Virginia lawmakers are trying to figure out how Congress should respond to the Supreme Court's decision to strike a section of the Voting Rights Act.
Civil rights abuses in Virginia was a part of the reason Congress passed the Voting Rights Act in 1965. The state had been dominated by racist politicians who sought to disenfranchise minorities.
Virginia Democratic Senator Mark Warner says some officials in the state still try to put up barriers on Election Day.
"Some of the lines at polling stations and other problems we've had, not just in Virginia but around the country and efforts to try and restrict voting by use of extra identification, I get worried when the Supreme Court acts in this fashion," says Warner.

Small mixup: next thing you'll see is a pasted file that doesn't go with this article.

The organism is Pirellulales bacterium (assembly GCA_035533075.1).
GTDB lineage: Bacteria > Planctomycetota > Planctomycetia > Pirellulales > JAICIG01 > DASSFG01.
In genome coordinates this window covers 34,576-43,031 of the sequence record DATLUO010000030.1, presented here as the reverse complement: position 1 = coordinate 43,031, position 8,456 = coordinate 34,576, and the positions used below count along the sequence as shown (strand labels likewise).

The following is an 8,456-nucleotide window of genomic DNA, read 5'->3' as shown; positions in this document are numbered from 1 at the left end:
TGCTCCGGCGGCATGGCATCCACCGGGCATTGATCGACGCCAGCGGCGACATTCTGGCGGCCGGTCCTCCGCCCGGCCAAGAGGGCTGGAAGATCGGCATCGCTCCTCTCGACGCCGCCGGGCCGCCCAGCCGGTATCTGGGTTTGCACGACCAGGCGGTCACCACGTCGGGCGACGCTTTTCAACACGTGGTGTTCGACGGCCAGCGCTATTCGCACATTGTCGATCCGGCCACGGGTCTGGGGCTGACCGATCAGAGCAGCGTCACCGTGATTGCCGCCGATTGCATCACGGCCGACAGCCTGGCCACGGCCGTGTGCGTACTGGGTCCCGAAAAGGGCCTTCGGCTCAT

Democratic Senator Tim Kaine says that the good news is the court didn't take out "the core of the Voting Rights" Act. They did, however, remove the part of the law requiring states like Virginia to get federal approval before changing voting laws. Kaine says localities should now fill that void themselves.
"I would encourage every jurisdiction currently covered to continue to submit their changes to DOJ for pre-clearance. And to do it to show their constituents that they re not afraid of being reviewed to make sure that they re protecting the voting rights of all," says Kaine.
In July, the Senate Judiciary Committee is scheduled to hold hearings into the Court's decision.